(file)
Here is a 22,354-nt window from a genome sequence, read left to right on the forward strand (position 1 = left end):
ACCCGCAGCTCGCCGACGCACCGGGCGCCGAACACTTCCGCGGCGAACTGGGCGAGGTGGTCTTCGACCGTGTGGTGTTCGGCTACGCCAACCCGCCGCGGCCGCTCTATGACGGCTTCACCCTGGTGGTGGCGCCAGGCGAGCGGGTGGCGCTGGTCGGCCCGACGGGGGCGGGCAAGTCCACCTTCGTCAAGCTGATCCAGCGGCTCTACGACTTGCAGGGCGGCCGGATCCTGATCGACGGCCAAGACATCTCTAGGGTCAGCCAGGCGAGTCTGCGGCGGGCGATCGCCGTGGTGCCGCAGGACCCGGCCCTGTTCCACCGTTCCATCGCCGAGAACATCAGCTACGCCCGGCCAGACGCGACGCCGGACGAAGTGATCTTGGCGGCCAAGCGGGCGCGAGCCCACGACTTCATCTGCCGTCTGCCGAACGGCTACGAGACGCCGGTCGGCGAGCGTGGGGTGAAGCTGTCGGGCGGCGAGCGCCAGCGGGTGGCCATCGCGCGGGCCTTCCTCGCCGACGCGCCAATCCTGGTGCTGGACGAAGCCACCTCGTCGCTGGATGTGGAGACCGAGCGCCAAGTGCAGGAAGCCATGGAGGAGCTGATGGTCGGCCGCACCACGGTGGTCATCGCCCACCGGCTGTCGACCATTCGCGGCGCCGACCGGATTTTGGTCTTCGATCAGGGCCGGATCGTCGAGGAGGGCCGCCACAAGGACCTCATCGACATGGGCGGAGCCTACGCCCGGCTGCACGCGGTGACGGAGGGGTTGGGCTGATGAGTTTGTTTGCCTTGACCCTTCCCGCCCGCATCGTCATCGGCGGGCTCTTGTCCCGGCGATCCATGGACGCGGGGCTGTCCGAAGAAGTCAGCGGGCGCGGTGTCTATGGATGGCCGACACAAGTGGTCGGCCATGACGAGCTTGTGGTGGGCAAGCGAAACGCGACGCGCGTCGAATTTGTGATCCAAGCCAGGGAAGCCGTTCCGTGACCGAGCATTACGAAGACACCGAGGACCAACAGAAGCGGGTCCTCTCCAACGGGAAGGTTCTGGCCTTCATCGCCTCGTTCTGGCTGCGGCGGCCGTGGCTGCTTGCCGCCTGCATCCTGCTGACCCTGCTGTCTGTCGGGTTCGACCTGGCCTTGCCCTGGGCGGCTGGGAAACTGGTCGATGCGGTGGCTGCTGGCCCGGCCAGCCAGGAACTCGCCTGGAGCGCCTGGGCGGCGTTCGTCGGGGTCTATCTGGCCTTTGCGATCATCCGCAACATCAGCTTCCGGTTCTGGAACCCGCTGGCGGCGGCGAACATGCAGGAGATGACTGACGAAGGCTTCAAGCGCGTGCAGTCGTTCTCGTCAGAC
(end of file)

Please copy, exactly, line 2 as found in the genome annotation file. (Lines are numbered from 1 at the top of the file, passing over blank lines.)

ACCCGCAGCTCGCCGACGCACCGGGCGCCGAACACTTCCGCGGCGAACTGGGCGAGGTGGTCTTCGACCGTGTGGTGTTCGGCTACGCCAACCCGCCGCGGCCGCTCTATGACGGCTTCACCCTGGTGGTGGCGCCAGGCGAGCGGGTGGCGCTGGTCGGCCCGACGGGGGCGGGCAAGTCCACCTTCGTCAAGCTGATCCAGCGGCTCTACGACTTGCAGGGCGGCCGGATCCTGATCGACGGCCAAGACATCTCTAGGGTCAGCCAGGCGAGTCTGCGGCGGGCGATCGCCGTGGTGCCGCAGGACCCGGCCCTGTTCCACCGTTCCATCGCCGAGAACATCAGCTACGCCCGGCCAGACGCGACGCCGGACGAAGTGATCTTGGCGGCCAAGCGGGCGCGAGCCCACGACTTCATCTGCCGTCTGCCGAACGGCTACGAGACGCCGGTCGGCGAGCGTGGGGTGAAGCTGTCGGGCGGCGAGCGCCAGCGGGTGGCCATCGCGCGGGCCTTCCTCGCCGACGCGCCAATCCTGGTGCTGGACGAAGCCACCTCGTCGCTGGATGTGGAGACCGAGCGCCAAGTGCAGGAAGCCATGGAGGAGCTGATGGTCGGCCGCACCACGGTGGTCATCGCCCACCGGCTGTCGACCATTCGCGGCGCCGACCGGATTTTGGTCTTCGATCAGGGCCGGATCGTCGAGGAGGGCCGCCACAAGGACCTCATCGACATGGGCGGAGCCTACGCCCGGCTGCACGCGGTGACGGAGGGGTTGGGCTGATGAGTTTGTTTGCCTTGACCCTTCCCGCCCGCATCGTCATCGGCGGGCTCTTGTCCCGGCGATCCATGGACGCGGGGCTGTCCGAAGAAGTCAGCGGGCGCGGTGTCTATGGATGGCCGACACAAGTGGTCGGCCATGACGAGCTTGTGGTGGGCAAGCGAAACGCGACGCGCGTCGAATTTGTGATCCAAGCCAGGGAAGCCGTTCCGTGACCGAGCATTACGAAGACACCGAGGACCAACAGAAGCGGGTCCTCTCCAACGGGAAGGTTCTGGCCTTCATCGCCTCGTTCTGGCTGCGGCGGCCGTGGCTGCTTGCCGCCTGCATCCTGCTGACCCTGCTGTCTGTCGGGTTCGACCTGGCCTTGCCCTGGGCGGCTGGGAAACTGGTCGATGCGGTGGCTGCTGGCCCGGCCAGCCAGGAACTCGCCTGGAGCGCCTGGGCGGCGTTCGTCGGGGTCTATCTGGCCTTTGCGATCATCCGCAACATCAGCTTCCGGTTCTGGAACCCGCTGGCGGCGGCGAACATGCAGGAGATGACTGACGAAGGCTTCAAGCGCGTGCAGTCGTTCTCGTCAGAC